Seventy-five percent of what you read here is pretty objective. Twenty-five percent is subjective. These banks are my bread and butter. They hire me to help them make the transition from an old core system to a new and better one that suits their strategic plan. Not the small banks; not the large banks. So anything I report here is mostly from "been-there-done-that" exposure. If my clients do not conform to any third-party template, then that's what makes them successful.
I didn't have to conduct a survey of 1,200 banks to figure out how mid-tier banks view technology. What follows is a characterization based on a few of my in-your-face experiences.
- These CEOs have the power to manage. They don't want the power to dictate. IT decisions are consensus decisions.
- CEOs are really involved in major IT projects. Even when they are not visible to me, it's clear that when I return to the tasks of the project, I discover that things were happening behind my back. Banks want a specialist's expertise and objective views, but they don't blindly buy into the recommendations of any outsider. They have to understand them and they have to believe in them.
- Three other executives are critical in core selection -- CFO, CIO and head of operations. Unfortunately, chief marketing officer has yet to rise to the occasion even after I try to drag them into the fray.
- These banks want technology to work for their customers, employee productivity and for internal efficiency. They don't have to be sold on technology. And they are ready to listen to better approaches than what they are using.
- Major projects require a business case backup. When it comes to customer-directed needs, however, the order is, "Let's just do it, business case not required."
- In most cases, these banks set the pace independently. There has never been a case where I was hired because a competitor did something innovative.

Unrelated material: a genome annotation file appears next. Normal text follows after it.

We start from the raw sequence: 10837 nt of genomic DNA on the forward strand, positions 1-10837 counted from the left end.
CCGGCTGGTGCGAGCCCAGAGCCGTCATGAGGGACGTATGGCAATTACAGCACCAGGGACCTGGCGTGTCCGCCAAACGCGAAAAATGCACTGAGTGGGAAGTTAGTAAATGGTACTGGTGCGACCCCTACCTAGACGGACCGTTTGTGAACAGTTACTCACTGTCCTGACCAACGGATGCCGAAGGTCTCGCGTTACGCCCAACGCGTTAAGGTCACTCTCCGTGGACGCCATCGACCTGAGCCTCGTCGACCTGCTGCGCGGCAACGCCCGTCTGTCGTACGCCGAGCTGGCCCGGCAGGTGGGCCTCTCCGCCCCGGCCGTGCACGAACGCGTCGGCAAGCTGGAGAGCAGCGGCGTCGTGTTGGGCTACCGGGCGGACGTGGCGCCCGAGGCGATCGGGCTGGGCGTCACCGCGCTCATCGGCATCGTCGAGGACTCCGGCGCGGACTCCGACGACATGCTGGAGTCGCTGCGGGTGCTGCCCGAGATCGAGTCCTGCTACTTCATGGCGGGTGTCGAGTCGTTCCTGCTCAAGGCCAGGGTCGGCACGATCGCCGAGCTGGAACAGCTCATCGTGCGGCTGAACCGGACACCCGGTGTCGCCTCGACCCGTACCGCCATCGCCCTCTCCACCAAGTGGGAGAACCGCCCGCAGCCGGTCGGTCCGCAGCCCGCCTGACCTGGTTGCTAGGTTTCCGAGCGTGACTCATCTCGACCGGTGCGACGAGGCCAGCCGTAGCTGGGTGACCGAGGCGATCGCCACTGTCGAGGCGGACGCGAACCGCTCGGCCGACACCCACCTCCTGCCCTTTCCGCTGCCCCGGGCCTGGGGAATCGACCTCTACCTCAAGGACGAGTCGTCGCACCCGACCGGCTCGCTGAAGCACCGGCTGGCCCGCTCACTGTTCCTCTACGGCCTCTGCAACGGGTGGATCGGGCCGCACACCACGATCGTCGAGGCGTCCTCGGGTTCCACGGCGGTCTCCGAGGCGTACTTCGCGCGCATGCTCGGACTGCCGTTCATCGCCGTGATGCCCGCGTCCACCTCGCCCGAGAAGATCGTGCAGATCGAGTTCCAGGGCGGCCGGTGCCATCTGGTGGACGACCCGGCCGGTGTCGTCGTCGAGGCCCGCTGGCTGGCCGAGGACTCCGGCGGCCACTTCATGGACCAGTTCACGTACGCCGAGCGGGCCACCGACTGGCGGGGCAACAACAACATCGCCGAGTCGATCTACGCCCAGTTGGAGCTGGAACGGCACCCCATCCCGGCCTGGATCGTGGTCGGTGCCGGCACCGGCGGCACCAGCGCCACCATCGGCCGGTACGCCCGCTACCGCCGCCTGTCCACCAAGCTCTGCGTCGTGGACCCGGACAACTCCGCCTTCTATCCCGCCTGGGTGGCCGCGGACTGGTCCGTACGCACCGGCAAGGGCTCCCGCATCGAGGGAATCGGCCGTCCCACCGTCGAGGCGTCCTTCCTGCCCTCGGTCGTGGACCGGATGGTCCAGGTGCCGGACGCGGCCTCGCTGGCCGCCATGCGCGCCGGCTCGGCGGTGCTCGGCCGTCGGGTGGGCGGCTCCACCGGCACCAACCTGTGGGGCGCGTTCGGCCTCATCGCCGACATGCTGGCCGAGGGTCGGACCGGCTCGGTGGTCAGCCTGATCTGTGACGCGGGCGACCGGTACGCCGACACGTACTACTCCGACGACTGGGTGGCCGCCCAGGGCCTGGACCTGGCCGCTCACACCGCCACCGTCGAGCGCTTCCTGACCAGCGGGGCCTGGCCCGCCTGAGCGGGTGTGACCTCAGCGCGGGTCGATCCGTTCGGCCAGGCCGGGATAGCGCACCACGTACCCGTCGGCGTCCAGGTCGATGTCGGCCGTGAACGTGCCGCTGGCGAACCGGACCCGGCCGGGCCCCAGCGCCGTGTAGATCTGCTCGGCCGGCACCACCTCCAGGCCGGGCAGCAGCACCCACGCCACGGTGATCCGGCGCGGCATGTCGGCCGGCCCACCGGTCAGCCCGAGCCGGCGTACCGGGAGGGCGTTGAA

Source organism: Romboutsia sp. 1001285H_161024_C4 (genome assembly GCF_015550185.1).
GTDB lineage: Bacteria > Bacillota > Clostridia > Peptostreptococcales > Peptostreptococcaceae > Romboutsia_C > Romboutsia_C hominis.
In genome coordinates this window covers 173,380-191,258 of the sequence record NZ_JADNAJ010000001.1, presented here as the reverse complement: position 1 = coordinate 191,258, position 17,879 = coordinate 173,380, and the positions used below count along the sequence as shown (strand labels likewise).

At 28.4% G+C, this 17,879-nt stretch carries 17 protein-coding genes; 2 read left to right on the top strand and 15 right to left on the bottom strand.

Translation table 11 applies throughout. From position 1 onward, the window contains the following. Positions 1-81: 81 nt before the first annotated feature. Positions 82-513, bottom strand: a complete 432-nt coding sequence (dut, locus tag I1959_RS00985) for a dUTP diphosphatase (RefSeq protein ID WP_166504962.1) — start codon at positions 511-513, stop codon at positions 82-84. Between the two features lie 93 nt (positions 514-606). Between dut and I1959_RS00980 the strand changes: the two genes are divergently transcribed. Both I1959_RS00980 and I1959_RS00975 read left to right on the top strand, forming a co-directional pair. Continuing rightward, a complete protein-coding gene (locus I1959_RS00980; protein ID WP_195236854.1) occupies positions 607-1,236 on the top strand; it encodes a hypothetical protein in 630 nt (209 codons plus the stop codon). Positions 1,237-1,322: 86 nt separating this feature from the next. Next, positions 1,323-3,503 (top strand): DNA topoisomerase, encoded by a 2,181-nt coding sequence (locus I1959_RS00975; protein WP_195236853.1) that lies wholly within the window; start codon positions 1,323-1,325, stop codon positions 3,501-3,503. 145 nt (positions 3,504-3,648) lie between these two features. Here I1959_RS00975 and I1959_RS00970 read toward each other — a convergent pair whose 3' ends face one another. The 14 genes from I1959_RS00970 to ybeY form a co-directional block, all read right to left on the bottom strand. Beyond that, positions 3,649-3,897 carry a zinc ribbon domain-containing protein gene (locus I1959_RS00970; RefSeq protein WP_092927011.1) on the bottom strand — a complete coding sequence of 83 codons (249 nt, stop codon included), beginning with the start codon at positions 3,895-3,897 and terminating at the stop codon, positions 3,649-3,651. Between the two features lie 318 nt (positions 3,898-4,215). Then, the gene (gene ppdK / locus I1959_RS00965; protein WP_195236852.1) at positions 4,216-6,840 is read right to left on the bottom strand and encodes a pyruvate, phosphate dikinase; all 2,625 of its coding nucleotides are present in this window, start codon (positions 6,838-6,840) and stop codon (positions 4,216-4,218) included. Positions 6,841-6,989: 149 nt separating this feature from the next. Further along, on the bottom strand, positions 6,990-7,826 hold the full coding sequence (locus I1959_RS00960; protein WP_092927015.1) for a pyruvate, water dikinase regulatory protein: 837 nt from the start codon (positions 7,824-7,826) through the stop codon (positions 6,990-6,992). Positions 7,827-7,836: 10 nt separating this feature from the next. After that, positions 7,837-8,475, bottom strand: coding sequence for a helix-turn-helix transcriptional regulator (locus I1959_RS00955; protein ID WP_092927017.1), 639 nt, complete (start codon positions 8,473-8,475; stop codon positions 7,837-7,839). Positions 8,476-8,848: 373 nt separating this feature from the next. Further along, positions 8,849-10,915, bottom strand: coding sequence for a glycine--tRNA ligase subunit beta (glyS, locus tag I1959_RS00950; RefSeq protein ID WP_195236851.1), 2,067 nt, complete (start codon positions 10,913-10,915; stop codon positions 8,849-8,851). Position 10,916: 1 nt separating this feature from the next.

- User departments are respected highly, because they are typically very competent and looking out for the banks' customers. Every user department is involved in the core selection process. That's why my process includes 35 people from the ground up.
- While every bank wants to pay a fair price for technology, these banks distinguish themselves by placing value ahead of cost. Small banks decide based on the lowest price. Large banks overspend, not because they don't know how to negotiate, but because they buy one-of-a-kind solutions. A packaged vendor solution never looks the same after it is installed in a large bank.
- These banks know how to work with consultants. They want proof delivered with every recommendation. I use 36 tools to identify the "best" core system fit for each bank. I use them all and they study them all. In the end, the bankers make the choice.
- People who work at these banks have their own ideas, and they won't be influenced by a czar, internal or external. Five hours after my first day on the job, I know the politics, each person's choice, and how they intend to play me. Five months after my first day on the job, we all come out of the final meeting with 100% agreement, total respect for all, and ready for a grueling implementation project, sans moi.
Talk about independence and marching to their own drummer. For the last five mid-tier banks I have consulted with, five different core systems were chosen. That just proves my characterization of the group. They think for themselves; they know what they want; they make decisions based on careful analysis; and they play by the rules of the regulatory agencies. They're not perfect, mind you, but they are the ones small banks aspire to become and large banks put on their target list to acquire. Not being on either list just means they are winners with a future to enjoy it.